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 ORIGINAL ARTICLE
Year : 2017  |  Volume : 21  |  Issue : 2  |  Page : 77-83

Effective office ergonomics awareness: Experiences from global corporates


1 Consultant Medical Officer and Head of Western, Medical and Occupational Health Department, Hindustan Unilever Limited, Andheri, Mumbai, Maharashtra, India
2 Rama Krishna Mission Vivekananda University, IRDM Centre, Narendrapur, Kolkata, India

Correspondence Address:
Dr. Kishore P Madhwani
3/30, Prem Milan Co-op Housing Society, 87/B Nepean Sea Road, Mumbai, Maharashtra
India
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Source of Support: None, Conflict of Interest: None


DOI: 10.4103/ijoem.IJOEM_151_17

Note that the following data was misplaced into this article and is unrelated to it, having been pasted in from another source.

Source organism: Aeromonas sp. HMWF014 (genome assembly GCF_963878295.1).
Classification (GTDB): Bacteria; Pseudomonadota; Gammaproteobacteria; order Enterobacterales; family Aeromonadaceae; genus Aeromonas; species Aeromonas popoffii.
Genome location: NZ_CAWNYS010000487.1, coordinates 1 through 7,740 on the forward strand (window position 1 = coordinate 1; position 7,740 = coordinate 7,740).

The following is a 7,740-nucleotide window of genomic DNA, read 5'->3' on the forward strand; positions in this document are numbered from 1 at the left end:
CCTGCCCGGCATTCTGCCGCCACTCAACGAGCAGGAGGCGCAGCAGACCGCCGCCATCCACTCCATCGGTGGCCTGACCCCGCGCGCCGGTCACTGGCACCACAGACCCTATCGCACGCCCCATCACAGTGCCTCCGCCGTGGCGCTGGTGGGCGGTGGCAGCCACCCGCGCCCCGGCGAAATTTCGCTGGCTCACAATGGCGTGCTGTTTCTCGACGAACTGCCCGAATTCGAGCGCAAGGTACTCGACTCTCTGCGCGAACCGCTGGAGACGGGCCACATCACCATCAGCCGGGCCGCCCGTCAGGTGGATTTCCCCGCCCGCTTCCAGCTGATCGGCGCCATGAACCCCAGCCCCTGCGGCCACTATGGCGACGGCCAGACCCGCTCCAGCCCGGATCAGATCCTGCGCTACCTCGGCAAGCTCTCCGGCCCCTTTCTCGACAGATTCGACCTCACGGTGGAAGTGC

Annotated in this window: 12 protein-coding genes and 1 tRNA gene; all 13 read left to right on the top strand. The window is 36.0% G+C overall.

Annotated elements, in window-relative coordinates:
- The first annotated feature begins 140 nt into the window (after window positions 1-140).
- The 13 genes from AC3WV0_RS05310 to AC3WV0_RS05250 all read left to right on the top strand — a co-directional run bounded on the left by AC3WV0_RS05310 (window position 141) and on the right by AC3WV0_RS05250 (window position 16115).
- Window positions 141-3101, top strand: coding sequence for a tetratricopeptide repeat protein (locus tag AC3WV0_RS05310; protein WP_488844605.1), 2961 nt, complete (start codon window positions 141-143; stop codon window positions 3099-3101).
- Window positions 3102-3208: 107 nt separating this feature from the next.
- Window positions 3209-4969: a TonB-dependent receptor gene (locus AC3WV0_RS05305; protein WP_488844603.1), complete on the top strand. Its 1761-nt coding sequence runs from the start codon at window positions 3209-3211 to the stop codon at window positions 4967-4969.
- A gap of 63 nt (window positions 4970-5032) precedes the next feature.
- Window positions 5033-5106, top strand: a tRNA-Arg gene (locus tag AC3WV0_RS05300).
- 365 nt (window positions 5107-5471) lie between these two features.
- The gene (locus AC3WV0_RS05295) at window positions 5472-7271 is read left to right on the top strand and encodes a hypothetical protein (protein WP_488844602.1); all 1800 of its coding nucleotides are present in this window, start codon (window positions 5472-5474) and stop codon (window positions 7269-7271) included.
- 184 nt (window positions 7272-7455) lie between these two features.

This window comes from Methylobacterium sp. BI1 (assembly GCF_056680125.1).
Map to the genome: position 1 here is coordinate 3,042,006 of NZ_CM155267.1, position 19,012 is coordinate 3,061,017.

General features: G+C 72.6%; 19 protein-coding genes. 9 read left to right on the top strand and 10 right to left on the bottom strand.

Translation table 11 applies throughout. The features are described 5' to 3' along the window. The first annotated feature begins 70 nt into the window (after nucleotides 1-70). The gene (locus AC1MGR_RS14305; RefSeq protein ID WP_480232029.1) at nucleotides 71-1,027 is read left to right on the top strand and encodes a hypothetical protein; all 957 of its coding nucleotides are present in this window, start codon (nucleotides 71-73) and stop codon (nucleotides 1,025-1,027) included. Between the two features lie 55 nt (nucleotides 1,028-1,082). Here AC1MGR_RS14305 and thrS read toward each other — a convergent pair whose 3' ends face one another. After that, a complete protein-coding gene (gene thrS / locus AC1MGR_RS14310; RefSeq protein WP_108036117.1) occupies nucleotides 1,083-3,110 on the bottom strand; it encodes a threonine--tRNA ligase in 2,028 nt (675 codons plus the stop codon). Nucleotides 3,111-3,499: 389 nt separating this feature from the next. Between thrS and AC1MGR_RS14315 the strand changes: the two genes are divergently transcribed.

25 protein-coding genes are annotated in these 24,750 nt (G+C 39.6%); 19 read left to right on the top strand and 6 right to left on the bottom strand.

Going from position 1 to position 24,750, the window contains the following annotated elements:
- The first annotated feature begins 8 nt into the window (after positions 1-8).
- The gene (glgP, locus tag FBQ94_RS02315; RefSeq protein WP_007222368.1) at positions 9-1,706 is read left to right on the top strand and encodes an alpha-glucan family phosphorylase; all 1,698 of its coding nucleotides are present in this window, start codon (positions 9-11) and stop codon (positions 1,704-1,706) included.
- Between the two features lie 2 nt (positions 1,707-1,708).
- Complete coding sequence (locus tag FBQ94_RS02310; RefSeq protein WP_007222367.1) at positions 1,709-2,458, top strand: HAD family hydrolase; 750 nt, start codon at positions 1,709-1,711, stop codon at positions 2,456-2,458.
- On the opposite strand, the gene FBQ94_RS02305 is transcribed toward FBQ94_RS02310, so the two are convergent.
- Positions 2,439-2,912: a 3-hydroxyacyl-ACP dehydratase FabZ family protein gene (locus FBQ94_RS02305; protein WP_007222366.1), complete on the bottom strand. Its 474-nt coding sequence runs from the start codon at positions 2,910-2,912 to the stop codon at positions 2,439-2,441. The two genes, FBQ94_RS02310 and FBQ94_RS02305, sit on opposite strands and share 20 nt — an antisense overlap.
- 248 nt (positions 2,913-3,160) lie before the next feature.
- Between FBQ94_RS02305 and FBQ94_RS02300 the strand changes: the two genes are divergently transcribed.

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Background: Use of laptops and hand-held devices increase the risk of musculoskeletal disorders (MSDs). More time spent on this activity adopting faulty postures, higher the risk of developing such injuries. This study addresses training on office ergonomics with emphasis on sustainable behavior change among employees to work in safe postures, as this is a top priority in the corporate environment, today. Aim: To explore training intervention methods that ensure wider coverage of awareness on office ergonomics, thereby promoting safer working and suggesting sustainable programs for behavior change and job enrichment. Materials and Methods: A cross-sectional study was conducted (2012 - 2017), encompassing corporate office employees of multinational corporations selected from India, Dubai (U.A.E), Nairobi (East Africa), Durban (South Africa), South East Asian countries (Philippines, Vietnam, Indonesia, Singapore, Malaysia, Thailand and Sri Lanka).Participant employees (n = 3503) were divided into two groups to study the effect of interventions'; i.e., (a) deep training: 40 minute lecture by the investigator with a power point presentation (n = 1765) using a mock workstation and (b) quick training: live demonstrations of 10 minutes (n = 1738) using a live workstation. Results: While deep training enhanced awareness in 95.51% and quick training in 96.59% globally, the latterwas much appreciated and educated maximum employees. From statistical analysis, quick training was found superior in providing comprehensive training and influencing behavior modification in India, but all over the world it was found highly superior in knowledge enlargement, skills enrichment in addition to providing comprehensive training (P < 0.05). In countries, located to West of India, it significantly influenced behavior modification. Conclusion: As because few employees attend deep training lectures, the quick 10-minute program is highly promising as it is practical, replicable, yields increased awareness with wider employee coverage in a much shorter time, instilling a feeling of caring and confidence amongst them towards a robust office ergonomics program. This could lead to propose as a best practice for corporate offices globally.






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